Bethesda, Maryland–(ENEWSPF)–February 10, 2015. A National Institutes of Health-funded study comparing low dose iron supplementation to no supplementation in blood donors found that supplementation significantly reduced the time to recovery of post-donation lost iron and hemoglobin — an iron-rich protein that carries oxygen in red blood cells throughout the body.
The results of the Hemoglobin and Iron Recovery Study (HEIRS), supported by NIH’s National Heart, Lung, and Blood Institute (NHLBI), will appear Feb. 10 in the Journal of the American Medical Association.
Blood donors are allowed to give one pint of blood every eight weeks. A major concern is that about 25-35 percent of regular donors develop iron deficiency. Since iron is needed for red blood cell production, low iron can cause fatigue and anemia — a condition in which the blood has a lower than normal number of red blood cells — and can lead to temporary ineligibility for future donations. It can take months to recover the lost iron. New research indicates a possible solution.
“This research brings us another step closer to understanding how to maintain healthy iron levels in blood donors. Maintaining healthy iron levels will allow donors to safely continue donating thereby ensuring a robust blood supply for patients in need,” said Simone Glynn, M.D., M.S.c, M.P.H., chief of the Blood Epidemiology and Clinical Therapeutics Branch at NHLBI.
The randomized trial ran from April 2012 to December 2012 at four blood centers in the United States and included 215 blood donors aged 18 and older. The study was conducted by the NHLBI-supported Recipient Epidemiology and Donor Evaluation Study-III (REDS-III), a large, multicenter research program that seeks to optimize health outcomes in donors and transfusion recipients and to help ensure the safety and availability of transfused blood products in the United States and internationally.
“Donating blood is safe and essential for health care. This study highlights the importance of maintaining iron levels after blood donation, and shows that supplemental iron effectively restores hemoglobin, even in donors with higher iron levels,” explained the study’s principal investigator, Joseph Kiss, M.D., medical director at the Institute for Transfusion Medicine and associate professor of medicine, University of Pittsburgh.
The study measured the effect of low dose daily iron supplementation on the time to recovery of lost hemoglobin and iron after donating a unit of blood. Participants included 136 females (63 percent) and 79 males (37 percent); 52 donors (24 percent) were 60 years or older. Although all were blood donors, none had donated blood in the last four months.
Researchers separated the blood donors into two groups based on their iron levels: a lower iron and a higher iron group. Half of each group was randomized to take one tablet of ferrous gluconate (38 mg of low dose iron) daily for 24 weeks following their blood donation. Hemoglobin and iron levels were measured seven times during the study. Compared to donors who did not take iron, the donors taking iron supplements returned to pre-donation hemoglobin levels faster in both the lower iron (five weeks versus 23 weeks) and higher iron groups (four weeks versus 11 weeks). Similarly, donors taking iron supplements recovered lost iron more rapidly than those not receiving supplements (11 weeks versus more than 24 weeks). Without iron supplementation, two thirds of the donors did not recover the iron lost from donating blood after 24 weeks.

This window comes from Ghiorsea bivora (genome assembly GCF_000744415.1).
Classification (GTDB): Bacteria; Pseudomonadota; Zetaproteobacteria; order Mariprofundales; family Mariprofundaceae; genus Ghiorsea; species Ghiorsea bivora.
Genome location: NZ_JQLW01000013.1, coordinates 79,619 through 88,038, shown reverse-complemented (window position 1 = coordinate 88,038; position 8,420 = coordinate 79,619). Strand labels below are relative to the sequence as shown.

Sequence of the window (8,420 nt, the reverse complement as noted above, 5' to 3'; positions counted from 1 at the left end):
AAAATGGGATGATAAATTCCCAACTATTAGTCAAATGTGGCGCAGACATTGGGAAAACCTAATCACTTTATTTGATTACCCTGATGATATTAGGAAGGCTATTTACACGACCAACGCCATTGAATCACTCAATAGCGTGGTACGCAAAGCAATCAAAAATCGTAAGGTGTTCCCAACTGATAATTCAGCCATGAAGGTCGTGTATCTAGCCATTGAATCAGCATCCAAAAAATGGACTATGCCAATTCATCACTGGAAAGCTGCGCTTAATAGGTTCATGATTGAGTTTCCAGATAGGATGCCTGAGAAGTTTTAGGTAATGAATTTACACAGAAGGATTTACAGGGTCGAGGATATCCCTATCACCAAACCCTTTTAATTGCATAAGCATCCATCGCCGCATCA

“The NHLBI is supporting additional research to address questions such as who benefits most from iron supplementation, how much iron should be taken, and for how long. This research can help encourage blood centers to evaluate best strategies on how to help donors maintain iron levels and prompt all donors to discuss iron supplementation with their physician,” concluded Dr. Glynn.
The trial was supported by contracts from the NHLBI (HHSN268201100001I, HHSN268201100002I, HHSN268201100003I, HHSN268201100004I, HHSN268201100005I, and HHSN268201100006I).
For additional information or to arrange an interview with Dr. Glynn please contact the NHLBI office of Communications at 301-496-4236 or [email protected]. To arrange an interview with Dr. Kiss please contact Tamara Kilgore, at the Institute for Transfusion Medicine at 412-209-7029 or [email protected].
Part of the National Institutes of Health, the National Heart, Lung, and Blood Institute (NHLBI) plans, conducts, and supports research related to the causes, prevention, diagnosis, and treatment of heart, blood vessel, lung, and blood diseases; and sleep disorders. The Institute also administers national health education campaigns on women and heart disease, healthy weight for children, and other topics. NHLBI press releases and other materials are available online at http://www.nhlbi.nih.gov.
About the National Institutes of Health (NIH): NIH, the nation’s medical research agency, includes 27 Institutes and Centers and is a component of the U.S. Department of Health and Human Services. NIH is the primary federal agency conducting and supporting basic, clinical, and translational medical research, and is investigating the causes, treatments, and cures for both common and rare diseases. For more information about NIH and its programs, visit www.nih.gov.
NIH…Turning Discovery Into Health®
What is Anemia? http://www.nhlbi.nih.gov/health/health-topics/topics/anemia
HEIRS at clinicaltrials.gov: https://clinicaltrials.gov/ct2/show/NCT01555060
International Program Expands Efforts to Improve Blood Transfusion Safety: http://www.nhlbi.nih.gov/news/spotlight/fact-sheet/international-program-expands-efforts-improve-blood-transfusion-safety